32 | 00100000 | space | 64 | 01000000 | @ | 96 | 01100000 | ' |
33 | 00100001 | ! | 65 | 01000001 | A | 97 | 01100001 | a |
34 | 00100010 | " | 66 | 01000010 | B | 98 | 01100010 | b |
35 | 00100011 | £ | 67 | 01000011 | C | 99 | 01100011 | c |
36 | 00100100 | $ | 68 | 01000100 | D | 100 | 01100100 | d |
37 | 00100101 | % | 69 | 01000101 | E | 101 | 01100101 | e |
38 | 00100110 | & | 70 | 01000110 | F | 102 | 01100110 | f |
39 | 00100111 | ' | 71 | 01000111 | G | 103 | 01100111 | g |
40 | 00101000 | ( | 72 | 01001000 | H | 104 | 01101000 | h |
41 | 00101001 | ) | 73 | 01001001 | I | 105 | 01101001 | i |
42 | 00101010 | * | 74 | 01001010 | J | 106 | 01101010 | j |
43 | 00101011 | + | 75 | 01001011 | K | 107 | 01101011 | k |
44 | 00101100 | , | 76 | 01001100 | L | 108 | 01101100 | l |
45 | 00101101 | - | 77 | 01001101 | M | 109 | 01101101 | m |
46 | 00101110 | . | 78 | 01001110 | N | 110 | 01101110 | n |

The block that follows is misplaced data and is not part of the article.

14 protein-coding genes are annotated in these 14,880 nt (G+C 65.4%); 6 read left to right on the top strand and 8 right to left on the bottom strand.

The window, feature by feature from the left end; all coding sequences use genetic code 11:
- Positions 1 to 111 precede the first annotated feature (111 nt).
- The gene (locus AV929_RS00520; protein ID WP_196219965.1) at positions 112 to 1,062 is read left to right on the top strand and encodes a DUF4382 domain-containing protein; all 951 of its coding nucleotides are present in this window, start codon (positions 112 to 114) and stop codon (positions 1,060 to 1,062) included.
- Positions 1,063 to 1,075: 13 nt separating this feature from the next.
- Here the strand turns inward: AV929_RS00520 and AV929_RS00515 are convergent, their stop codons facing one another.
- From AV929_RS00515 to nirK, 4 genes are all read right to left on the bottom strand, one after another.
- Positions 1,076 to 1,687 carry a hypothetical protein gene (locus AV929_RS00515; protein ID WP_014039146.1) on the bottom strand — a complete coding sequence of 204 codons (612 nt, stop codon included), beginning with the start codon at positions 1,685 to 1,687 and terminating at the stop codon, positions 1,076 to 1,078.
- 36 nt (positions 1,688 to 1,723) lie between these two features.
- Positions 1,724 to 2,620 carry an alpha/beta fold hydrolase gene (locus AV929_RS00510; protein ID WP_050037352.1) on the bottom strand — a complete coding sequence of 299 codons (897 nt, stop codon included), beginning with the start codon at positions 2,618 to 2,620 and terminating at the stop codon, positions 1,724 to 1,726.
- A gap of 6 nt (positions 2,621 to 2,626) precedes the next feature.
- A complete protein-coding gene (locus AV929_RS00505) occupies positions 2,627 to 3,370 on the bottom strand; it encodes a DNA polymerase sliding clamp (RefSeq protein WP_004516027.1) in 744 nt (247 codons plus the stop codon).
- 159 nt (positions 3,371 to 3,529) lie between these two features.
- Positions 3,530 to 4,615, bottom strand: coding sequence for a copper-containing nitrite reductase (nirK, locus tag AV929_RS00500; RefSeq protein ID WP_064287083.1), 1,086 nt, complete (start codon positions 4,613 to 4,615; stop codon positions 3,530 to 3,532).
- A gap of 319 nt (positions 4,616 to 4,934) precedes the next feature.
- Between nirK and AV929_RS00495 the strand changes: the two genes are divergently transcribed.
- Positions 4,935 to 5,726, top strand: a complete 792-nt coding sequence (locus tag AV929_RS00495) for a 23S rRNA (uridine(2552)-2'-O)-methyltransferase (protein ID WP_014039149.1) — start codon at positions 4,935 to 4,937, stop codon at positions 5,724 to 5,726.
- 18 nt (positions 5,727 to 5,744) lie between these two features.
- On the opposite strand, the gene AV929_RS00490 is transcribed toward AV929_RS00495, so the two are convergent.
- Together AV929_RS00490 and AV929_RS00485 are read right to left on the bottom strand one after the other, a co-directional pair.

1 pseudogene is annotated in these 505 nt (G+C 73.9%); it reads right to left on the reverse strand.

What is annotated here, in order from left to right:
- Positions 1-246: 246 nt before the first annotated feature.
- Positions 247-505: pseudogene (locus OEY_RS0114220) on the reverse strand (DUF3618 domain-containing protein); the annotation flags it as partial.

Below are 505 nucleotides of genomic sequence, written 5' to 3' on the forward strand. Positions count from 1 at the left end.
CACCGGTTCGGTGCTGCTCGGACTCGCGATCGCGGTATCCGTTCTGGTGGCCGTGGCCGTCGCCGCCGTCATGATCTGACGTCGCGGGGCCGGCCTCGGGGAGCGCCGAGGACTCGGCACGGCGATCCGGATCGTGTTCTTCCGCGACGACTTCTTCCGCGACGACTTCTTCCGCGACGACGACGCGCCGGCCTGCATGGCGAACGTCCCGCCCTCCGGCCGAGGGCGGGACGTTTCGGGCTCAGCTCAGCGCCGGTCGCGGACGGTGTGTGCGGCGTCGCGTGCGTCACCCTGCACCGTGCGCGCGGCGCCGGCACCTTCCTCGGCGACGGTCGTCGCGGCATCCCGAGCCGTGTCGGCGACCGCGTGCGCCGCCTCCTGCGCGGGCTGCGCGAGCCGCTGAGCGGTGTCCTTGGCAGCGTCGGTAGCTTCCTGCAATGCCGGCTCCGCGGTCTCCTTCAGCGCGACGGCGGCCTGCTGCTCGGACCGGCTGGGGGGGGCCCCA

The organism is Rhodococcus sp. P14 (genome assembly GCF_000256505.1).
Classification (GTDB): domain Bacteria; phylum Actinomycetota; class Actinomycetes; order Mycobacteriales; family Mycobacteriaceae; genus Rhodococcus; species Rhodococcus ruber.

47 | 00101111 | / | 79 | 01001111 | O | 111 | 01101111 | o |
48 | 00110000 | 0 | 80 | 01010000 | P | 112 | 01110000 | p |
49 | 00110001 | 1 | 81 | 01010001 | Q | 113 | 01110001 | q |
50 | 00110010 | 2 | 82 | 01010010 | R | 114 | 01110010 | r |
51 | 00110011 | 3 | 83 | 01010011 | S | 115 | 01110011 | s |
52 | 00110100 | 4 | 84 | 01010100 | T | 116 | 01110100 | t |
53 | 00110101 | 5 | 85 | 01010101 | U | 117 | 01110101 | u |
54 | 00110110 | 6 | 86 | 01010110 | V | 118 | 01110110 | v |
55 | 00110111 | 7 | 87 | 01010111 | W | 119 | 01110111 | w |
56 | 00111000 | 8 | 88 | 01011000 | X | 120 | 01111000 | x |
57 | 00111001 | 9 | 89 | 01011001 | Y | 121 | 01111001 | y |
58 | 00111010 | : | 90 | 01011010 | Z | 122 | 01111010 | z |
59 | 00111011 | ; | 91 | 01011011 | [ | 123 | 01111011 | { |